Teaching isn't itself a qualification.
Time for some real talk, and undoubtedly ruffle some feathers of the thin-skinned [you know who you are!]
I’ve been seeing a surge in beginner photographers that are teaching and it has spilled over into our local community. This is the double edged sword that the vast amount of data available to us 24/7 via YouTube and other sources is.
On one hand, quickly accessing “how-to’s” is very handy in many circumstances, it also creates an issue because anyone can go create a video, or even sell lessons with no qualification.
The common theme usually goes one of two ways… (we’ll cover the second type in a future article) The most common being a younger computer savvy type person who’s been on social media and YouTube and purchased “editing lessons” from someone who has real advanced Photoshop ability. (These folks are usually in LA, or the Bay Area, New York, etc. there are none of these higher end ‘teachers’ in Northern Nevada.
What is it all about?
#FFA Has been a popular trend throughout Instagram and usually has several good photographers upload some raw files, and anyone can edit them and post them under a certain set of rules, such as crediting the photographer in the caption, etc. Sounds great, right? Free practice files from professionals…
Not so fast!
The challenge here, is when a newbie’s feed is made up largely of these photos from pro’s that were good to begin with… and when models, or even other newbies look at this person’s feed…. their “work” it’s highly misleading; unless you read the proverbial “fine print” – hitting read more and looking at the caption you see something like “Shot:” and the photographers name, followed by “Edited: me” – you realize the photographer’s page you are viewing did not take this photograph.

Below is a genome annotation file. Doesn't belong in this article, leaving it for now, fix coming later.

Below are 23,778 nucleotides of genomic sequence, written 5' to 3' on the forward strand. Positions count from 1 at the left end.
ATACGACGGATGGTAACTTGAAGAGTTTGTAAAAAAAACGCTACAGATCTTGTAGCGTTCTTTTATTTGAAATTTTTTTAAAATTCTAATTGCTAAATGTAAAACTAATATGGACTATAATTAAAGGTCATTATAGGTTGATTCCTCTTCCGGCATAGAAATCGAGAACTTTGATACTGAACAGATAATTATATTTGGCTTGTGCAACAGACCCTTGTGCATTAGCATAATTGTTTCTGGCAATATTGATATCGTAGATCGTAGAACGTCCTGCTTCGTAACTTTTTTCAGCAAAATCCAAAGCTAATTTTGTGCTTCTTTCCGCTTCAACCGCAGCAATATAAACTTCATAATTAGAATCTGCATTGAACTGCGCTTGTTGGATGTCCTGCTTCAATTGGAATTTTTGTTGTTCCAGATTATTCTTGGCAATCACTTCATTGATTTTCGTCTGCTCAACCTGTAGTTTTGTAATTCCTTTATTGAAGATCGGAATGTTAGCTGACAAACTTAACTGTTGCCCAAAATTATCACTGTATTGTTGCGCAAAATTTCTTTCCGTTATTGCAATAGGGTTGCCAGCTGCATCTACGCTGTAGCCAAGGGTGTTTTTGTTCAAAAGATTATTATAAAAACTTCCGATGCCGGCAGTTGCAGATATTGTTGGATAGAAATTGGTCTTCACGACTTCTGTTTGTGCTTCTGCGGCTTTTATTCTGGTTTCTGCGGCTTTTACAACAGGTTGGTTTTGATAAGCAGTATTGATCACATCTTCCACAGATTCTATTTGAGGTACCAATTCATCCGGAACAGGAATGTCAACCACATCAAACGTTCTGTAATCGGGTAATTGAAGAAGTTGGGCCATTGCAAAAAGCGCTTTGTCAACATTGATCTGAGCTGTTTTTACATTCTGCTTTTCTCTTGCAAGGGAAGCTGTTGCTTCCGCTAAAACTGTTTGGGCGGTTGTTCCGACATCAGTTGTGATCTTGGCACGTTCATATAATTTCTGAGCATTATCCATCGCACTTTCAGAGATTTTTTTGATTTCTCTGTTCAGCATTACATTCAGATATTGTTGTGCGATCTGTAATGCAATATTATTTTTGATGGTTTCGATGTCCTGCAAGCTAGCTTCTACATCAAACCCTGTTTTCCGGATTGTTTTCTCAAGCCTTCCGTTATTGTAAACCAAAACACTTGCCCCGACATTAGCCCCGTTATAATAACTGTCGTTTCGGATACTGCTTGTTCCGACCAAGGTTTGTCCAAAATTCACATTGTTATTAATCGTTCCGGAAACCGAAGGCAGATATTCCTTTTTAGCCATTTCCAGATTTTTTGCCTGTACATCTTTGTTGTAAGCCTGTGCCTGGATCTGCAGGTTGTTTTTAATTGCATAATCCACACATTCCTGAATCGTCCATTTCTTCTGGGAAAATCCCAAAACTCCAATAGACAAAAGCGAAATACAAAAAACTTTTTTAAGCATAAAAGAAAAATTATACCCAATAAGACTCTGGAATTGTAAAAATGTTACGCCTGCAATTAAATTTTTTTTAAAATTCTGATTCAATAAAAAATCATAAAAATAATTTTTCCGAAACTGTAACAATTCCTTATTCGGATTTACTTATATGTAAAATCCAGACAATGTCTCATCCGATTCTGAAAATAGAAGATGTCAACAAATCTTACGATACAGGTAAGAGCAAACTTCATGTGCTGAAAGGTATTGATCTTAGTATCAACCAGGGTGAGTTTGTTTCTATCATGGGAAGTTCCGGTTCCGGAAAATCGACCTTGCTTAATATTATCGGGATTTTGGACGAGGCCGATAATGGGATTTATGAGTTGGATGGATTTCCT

Why it’s misleading
Posting these “edits” is very misleading, although “legal”, it makes a local model or potential customer, or even another beginner photographer think the photographer’s page they are viewing is actually that of a more qualified photographer than the person really is. This is further “solidified” to the unsuspecting viewer when they see something like “lessons available”. Now I know some of you will say, “but if the person knows more than me, then I can learn something” – This might be sort of be true, but here’s the problem… are you learning the “right” things?
Here’s the thing, there are some talented retouchers out there… (mostly in California and overseas) however … Does taking a photograph that’s underexposed by 2 stops with bad light direction and showing off your Photoshop skills to “fix it” seem like the best thing? Or perhaps learn how to properly expose a photograph and take a good photo to begin with, then use retouching skills to “enhance”, rather than “fix”?
Nobody anywhere knows it all, however a real pro can spot these things and can tell the difference. If people actually try to learn from other beginners, it’s a blind leading the blind situation because the old saying “you don’t know what you don’t know” really applies.
Be aware folks, save your money… if you want to learn from a professional, go for a real legit pro who makes a living from their skills, it’s highly unlikely to find this in your hometown. The internet is great, there’s a lot of top notch professionals out there, spend your money with them, the teacher doesn’t need to be local!